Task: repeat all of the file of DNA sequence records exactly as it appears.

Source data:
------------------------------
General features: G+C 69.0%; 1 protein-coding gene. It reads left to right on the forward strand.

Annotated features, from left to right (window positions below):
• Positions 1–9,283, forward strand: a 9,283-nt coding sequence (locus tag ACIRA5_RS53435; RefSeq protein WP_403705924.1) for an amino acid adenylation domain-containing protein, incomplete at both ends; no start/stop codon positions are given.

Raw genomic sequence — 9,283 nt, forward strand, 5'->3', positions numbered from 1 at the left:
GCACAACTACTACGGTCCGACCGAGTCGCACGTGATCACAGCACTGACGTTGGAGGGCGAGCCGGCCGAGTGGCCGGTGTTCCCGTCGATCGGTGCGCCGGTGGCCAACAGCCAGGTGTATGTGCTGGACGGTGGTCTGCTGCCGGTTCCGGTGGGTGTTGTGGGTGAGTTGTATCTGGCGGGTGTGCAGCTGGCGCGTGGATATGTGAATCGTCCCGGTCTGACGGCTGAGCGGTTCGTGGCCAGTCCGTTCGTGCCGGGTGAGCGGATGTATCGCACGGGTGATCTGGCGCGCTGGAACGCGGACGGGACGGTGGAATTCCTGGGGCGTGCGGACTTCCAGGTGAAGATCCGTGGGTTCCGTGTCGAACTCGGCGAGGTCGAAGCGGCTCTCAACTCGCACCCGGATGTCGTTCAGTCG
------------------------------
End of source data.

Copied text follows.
General features: G+C 69.0%; 1 protein-coding gene. It reads left to right on the forward strand.

Annotated features, from left to right (window positions below):
• Positions 1–9,283, forward strand: a 9,283-nt coding sequence (locus tag ACIRA5_RS53435; RefSeq protein WP_403705924.1) for an amino acid adenylation domain-containing protein, incomplete at both ends; no start/stop codon positions are given.

Raw genomic sequence — 9,283 nt, forward strand, 5'->3', positions numbered from 1 at the left:
GCACAACTACTACGGTCCGACCGAGTCGCACGTGATCACAGCACTGACGTTGGAGGGCGAGCCGGCCGAGTGGCCGGTGTTCCCGTCGATCGGTGCGCCGGTGGCCAACAGCCAGGTGTATGTGCTGGACGGTGGTCTGCTGCCGGTTCCGGTGGGTGTTGTGGGTGAGTTGTATCTGGCGGGTGTGCAGCTGGCGCGTGGATATGTGAATCGTCCCGGTCTGACGGCTGAGCGGTTCGTGGCCAGTCCGTTCGTGCCGGGTGAGCGGATGTATCGCACGGGTGATCTGGCGCGCTGGAACGCGGACGGGACGGTGGAATTCCTGGGGCGTGCGGACTTCCAGGTGAAGATCCGTGGGTTCCGTGTCGAACTCGGCGAGGTCGAAGCGGCTCTCAACTCGCACCCGGATGTCGTTCAGTCG